It really should not be surprising that Earth Day would be celebrated on Leninâ€™s birthday. After all, it would appear at least ostensibly that Leninâ€™s objectives and those of the radical environmental movement are synonymous. Are they not both founded in principles that include elimination of capitalism, centralized governmental control of the economy, reduction and eventual elimination of individual freedoms, taxation and legislation designed to control human behavior, and replacement of God with a secular deity?
Some of the tenets of the environmental movement make sense. Recycling and conservation of nature are logical activities that we should all be mindful of. Moreover, reducing our dependence upon foreign sources of carbon-based fuels is consistent with our national security interests.
If â€œgoing greenâ€ were less a matter of politics and religious zeal and were based more fully on science and economics we could all could collaborate more effectively. Instead, itâ€™s founded in a â€œfeel goodâ€ ideology that makes people who drive hybrid cars think they are saving the planet, or that by banishing the incandescent light bulb people are staving off the destruction of the planet due to global warming.
Earth Day is a good time to upgrade our knowledge of the global climate, and put a few things into proper perspective, not based on a â€œfeel goodâ€ emotion, but based on history, science, and logic.
For example, the earth has been warming since about 1650 when it reached a low point for modern history, and nearly dipped into a modern Ice Age. This episodic variance in global temperatures is well documented and was notable for the concomitant misery it produced, with declining crop yields, and contracted economic activity.
As a matter of fact, the world is now roughly the same temperature that it was in about 1000 A.D. From a historical perspective weâ€™ve risen out of the trough that weâ€™d been in for a few centuries, and now we enjoy the same general climatic temperatures as the Vikings over a millennium ago. Greenland used to be green and had a thriving agronomic economy, and frankly, we have no idea what an ideal average global temperature is.
There is undoubtedly some incredibly complex formula that explains weather, temperature, and climate. We donâ€™t know what that formula is, but there are plenty of scientists who prostrate themselves at the altar of government grants and special interests who have the hubris to claim they understand the dynamic relationship between the atmospheric elements. Those are the ones who tell us to drive the hybrids and change our light bulbs so we can save the polar bears.
Since weâ€™ve only been expanding manâ€™s â€œcarbon footprintâ€ for the past 150 years or so, it should be obvious that there are other factors at play that warm the planet other than your 100 watt incandescent light bulb. After all, this third rock from the sun has vacillated from cold to hot for much longer than man has even inhabited the place. While atmospheric combinations of gases interact in ways we may never fully comprehend, ultimately the source of heat for the planet is the sun, not my SUV.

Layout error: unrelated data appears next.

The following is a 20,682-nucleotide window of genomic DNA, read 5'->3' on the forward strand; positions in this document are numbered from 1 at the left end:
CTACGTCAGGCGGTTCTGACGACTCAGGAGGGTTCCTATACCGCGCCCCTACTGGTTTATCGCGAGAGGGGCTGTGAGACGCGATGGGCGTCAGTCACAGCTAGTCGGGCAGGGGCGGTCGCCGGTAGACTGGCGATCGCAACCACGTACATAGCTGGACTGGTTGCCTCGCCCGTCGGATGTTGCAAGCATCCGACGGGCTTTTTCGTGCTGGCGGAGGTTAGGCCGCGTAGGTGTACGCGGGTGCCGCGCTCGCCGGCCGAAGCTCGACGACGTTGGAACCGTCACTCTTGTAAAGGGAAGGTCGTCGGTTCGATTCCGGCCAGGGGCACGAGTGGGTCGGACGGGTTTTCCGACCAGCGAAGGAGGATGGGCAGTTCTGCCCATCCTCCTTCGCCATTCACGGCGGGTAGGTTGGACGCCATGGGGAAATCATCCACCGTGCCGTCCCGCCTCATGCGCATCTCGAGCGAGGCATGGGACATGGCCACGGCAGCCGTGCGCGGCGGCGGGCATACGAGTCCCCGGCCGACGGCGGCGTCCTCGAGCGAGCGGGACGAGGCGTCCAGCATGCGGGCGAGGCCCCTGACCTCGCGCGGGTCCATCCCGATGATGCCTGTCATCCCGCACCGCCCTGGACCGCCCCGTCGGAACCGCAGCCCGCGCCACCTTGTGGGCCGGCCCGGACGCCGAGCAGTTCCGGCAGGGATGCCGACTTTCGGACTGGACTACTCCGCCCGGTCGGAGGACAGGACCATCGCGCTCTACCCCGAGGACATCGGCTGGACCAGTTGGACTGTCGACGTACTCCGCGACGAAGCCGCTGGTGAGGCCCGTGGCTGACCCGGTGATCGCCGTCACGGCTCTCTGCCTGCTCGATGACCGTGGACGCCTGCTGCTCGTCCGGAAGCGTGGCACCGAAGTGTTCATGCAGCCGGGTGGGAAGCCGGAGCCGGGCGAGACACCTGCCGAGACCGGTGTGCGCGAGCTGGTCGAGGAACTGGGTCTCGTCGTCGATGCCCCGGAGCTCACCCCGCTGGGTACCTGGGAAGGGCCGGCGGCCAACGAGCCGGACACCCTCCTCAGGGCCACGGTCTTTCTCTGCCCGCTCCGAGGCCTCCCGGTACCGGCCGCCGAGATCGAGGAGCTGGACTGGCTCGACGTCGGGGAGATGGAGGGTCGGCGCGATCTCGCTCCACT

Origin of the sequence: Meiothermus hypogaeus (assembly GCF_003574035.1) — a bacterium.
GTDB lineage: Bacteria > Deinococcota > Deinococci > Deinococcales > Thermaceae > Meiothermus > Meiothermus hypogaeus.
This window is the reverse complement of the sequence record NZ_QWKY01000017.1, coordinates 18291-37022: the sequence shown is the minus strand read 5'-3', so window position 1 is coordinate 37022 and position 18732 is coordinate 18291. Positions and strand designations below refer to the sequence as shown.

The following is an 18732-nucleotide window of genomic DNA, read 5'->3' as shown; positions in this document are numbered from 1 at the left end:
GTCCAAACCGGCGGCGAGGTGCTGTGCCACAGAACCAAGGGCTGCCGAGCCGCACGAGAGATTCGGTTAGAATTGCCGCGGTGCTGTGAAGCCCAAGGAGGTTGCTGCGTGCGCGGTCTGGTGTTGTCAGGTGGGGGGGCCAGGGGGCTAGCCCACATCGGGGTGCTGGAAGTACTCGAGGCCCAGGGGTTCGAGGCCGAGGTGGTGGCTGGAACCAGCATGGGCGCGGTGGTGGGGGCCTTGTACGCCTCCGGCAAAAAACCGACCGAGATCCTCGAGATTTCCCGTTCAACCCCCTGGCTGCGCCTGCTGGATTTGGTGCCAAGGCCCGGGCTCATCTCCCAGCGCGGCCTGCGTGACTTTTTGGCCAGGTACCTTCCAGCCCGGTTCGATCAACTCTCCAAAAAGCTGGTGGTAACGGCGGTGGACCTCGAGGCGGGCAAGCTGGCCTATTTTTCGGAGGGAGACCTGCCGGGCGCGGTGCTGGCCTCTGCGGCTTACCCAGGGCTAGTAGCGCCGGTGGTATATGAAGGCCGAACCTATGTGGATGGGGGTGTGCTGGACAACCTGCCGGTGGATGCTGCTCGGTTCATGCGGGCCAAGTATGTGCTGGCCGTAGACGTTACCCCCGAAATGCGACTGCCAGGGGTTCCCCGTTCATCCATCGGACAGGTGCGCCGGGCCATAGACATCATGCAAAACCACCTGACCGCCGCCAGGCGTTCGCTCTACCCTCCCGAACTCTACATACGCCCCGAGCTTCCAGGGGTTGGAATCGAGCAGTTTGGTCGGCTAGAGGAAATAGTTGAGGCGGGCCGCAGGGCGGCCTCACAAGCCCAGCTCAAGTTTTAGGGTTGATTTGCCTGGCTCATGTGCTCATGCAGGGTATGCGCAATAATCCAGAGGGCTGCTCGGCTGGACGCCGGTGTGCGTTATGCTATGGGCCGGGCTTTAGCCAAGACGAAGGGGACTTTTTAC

If we were omniscient and understood the atmospheric formula, there would likely be a legitimate factor in the equation representing human emission of CO2. But considering thatâ€™s what we humans exhale, itâ€™s illogical to assume that itâ€™s a destructive element to the atmosphere. After all, are we not part of nature as well?
Itâ€™s this very minute (approximately .000034) contribution to the formula that has so many in a frenzy believing weâ€™ve got to do something drastic right now based on assumptions, computer models, and a series of unproven hypotheses.
It may be disconcerting to the global warming adherents that the average temperature has slowly declined during the past decade despite the continued increase in CO2 concentration in the atmosphere. And now the global temperature is falling precipitously. All four agencies that track global temperatures report that the earth cooled by .7C in 2007. This amounts to the fastest temperature change in the instrumental record and puts us back to where we were in 1930. Maybe Time magazine will have to dust off its â€œThe Coming Ice Ageâ€ cover from 1974.
If we would work together on economically sound energy policies focused on energy independence and scrap the alarmism, we would all be on the same page. Common sense and legitimate science need to be the basis of the dialogue, not pseudo-science alarmism.
Thereâ€™s a religious-zeal gullibility that regrettably infests those who are too willing to believe the Jeremiads of the alarmists, whether itâ€™s DDT, Y2K, or man-made global warming. Perhaps this is one of the byproducts of the secularization of America. For as the inimitable G. K. Chesterton said, â€œWhen a man ceases to believe in God, he doesnâ€™t believe in nothing. He believes in anything.â€ Can you say â€œanthropogenic global warming?â€
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